Since its birth from the blues in the early 20th century, jazz has branched out from its roots in the black communities of the southern United States.1 In addition to being adopted by white musicians (who had more access to performing opportunities than black musicians during the era of segretation), jazz also crossed international boundaries in the mid-20th century to give rise to Afro-Cuban jazz and Brazilian jazz.2
The Latin American influence on jazz went both ways - Latin American musicians absorbed US jazz influences, and in turn, US jazz musicians involved themselves with Latin jazz. In the 1940s and 50s, black American musicians such as Duke Ellington, Dizzy Gillespie and Billy Taylor incorporated Cuban and Puerto Rican influences into their work.3
Duke Ellington collaborated with valve trombonist Juan Tizol in "Caravan", which brought Afro-Cuban and American styles together.4 Gillespie performed with the Cuban musician Arturo Sandoval, who was already influenced by African American jazz legends prior to his meeting with Gillespie.5 Gillespie also collaborated with the Cuban-born jazz musician Machito, founder of the Afro-Cubans, one of the first bands to combine Afro-Cuban rhythms with jazz.6 Another Gillespie collaborator was Cuban-born Chano Pozo, a major influence in the founding of Latin jazz. They played together in a big band, and also cowrote two songs.7 Another Afro-Cuban jazz pioneer was Mario Bauza, who collaborated with Charlie Parker, Machito, and Gillespie.8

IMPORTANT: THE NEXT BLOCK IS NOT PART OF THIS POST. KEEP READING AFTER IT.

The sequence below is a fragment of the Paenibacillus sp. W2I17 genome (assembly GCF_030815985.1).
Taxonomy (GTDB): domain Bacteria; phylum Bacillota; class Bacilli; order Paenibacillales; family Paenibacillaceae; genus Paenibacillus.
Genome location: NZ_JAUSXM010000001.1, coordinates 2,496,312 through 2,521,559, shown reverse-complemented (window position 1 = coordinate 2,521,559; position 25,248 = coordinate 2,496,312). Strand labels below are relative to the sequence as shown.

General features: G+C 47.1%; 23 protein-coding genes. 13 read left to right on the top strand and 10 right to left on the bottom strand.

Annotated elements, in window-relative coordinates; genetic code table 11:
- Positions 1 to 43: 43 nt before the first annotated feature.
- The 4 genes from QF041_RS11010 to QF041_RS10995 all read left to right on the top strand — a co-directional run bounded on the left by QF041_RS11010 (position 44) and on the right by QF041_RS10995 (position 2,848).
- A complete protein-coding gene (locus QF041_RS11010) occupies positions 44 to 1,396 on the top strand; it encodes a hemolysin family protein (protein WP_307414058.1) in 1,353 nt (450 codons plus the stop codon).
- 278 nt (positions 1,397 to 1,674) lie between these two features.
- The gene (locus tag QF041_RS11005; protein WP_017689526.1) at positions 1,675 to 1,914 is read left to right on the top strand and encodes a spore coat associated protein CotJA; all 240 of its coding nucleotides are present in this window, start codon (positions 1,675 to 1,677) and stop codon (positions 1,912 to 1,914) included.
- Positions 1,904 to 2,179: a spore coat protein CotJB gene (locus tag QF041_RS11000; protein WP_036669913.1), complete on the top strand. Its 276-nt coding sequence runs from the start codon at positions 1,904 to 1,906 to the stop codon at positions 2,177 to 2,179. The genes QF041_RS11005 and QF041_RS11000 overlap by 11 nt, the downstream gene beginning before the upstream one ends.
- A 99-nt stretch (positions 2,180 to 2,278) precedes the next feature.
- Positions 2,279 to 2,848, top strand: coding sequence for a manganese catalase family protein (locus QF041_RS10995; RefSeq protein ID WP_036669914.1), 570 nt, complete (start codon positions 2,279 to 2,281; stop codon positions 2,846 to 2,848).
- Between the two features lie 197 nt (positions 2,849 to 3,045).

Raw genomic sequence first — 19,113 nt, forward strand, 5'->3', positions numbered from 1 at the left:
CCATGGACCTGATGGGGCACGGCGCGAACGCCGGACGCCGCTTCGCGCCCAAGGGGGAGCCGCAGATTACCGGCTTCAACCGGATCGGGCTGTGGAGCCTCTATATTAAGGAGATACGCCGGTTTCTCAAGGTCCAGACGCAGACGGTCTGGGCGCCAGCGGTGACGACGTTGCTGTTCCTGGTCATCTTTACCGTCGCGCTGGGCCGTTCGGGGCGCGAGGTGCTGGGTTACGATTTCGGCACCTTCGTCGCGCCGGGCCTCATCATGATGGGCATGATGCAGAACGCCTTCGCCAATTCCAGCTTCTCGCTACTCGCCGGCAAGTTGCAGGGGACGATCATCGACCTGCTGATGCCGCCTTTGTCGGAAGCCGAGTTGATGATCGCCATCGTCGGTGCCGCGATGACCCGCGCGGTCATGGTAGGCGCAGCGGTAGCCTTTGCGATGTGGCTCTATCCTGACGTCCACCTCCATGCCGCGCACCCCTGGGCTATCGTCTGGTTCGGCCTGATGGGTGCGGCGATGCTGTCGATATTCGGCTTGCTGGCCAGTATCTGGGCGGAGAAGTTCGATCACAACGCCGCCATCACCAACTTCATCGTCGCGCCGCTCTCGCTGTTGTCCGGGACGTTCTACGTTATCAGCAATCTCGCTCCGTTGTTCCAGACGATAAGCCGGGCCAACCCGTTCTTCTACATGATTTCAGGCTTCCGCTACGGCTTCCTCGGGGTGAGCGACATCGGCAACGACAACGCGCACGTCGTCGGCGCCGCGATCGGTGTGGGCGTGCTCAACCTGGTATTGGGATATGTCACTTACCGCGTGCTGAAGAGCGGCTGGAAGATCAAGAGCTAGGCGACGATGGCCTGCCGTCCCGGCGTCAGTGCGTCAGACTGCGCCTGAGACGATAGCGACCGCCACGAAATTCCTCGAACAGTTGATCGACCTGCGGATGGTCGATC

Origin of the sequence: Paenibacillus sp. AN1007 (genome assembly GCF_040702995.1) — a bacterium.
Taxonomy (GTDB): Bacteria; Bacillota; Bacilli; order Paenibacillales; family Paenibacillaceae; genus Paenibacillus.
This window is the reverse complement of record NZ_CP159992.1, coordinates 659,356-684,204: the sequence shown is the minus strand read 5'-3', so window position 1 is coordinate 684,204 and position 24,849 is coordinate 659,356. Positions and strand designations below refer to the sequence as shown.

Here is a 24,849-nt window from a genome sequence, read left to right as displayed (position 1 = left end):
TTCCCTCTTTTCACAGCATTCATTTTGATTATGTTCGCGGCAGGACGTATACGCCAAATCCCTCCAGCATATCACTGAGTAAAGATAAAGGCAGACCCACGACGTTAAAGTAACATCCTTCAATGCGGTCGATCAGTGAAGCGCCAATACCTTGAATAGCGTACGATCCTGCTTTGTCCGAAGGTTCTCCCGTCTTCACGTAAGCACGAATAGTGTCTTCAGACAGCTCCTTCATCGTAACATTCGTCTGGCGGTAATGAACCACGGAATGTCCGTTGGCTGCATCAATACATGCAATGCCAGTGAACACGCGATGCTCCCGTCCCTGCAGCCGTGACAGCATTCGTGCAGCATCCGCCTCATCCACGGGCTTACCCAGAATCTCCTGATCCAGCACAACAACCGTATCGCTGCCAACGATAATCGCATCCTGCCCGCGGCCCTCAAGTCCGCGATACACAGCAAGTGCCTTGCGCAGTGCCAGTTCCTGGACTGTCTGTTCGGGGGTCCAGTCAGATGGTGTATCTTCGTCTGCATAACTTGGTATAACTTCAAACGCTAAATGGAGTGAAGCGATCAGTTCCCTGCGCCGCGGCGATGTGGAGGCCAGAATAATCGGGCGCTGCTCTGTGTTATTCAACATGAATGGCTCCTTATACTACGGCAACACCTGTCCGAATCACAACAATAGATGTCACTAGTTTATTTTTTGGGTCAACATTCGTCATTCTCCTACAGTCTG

The artistes mentioned above are by no means the only seminal influences in the Afro-Cuban jazz movement.
Brazilian musical styles also came to have an influence on jazz, both within and without the United States. The Brazilian jazz study guide on legendsofjazz.com states:
One of the most exciting and unique mergers in music was that between Brazilian and Jazz. The roots of traditional African music were present in both the samba carnaval and jazz styles. Those roots helped to bring the styles together, thus creating Brazilian jazz as we know it today.
Brazilian bossa nova creator Luís Bonfá recorded with African American jazz artistes Quincy Jones and George Benson.9 The songs of another bossa nova creator Antonio Carlos Jobim were featured on Ella Fitzgerald's Ella Abraça Jobim (1981). 10 The third creator of bossa nova, João Gilberto, who combined traditional Brazilian samba with swing jazz influences, worked in the U.S. during the 60s and 70s, winning Grammy awards for his music.11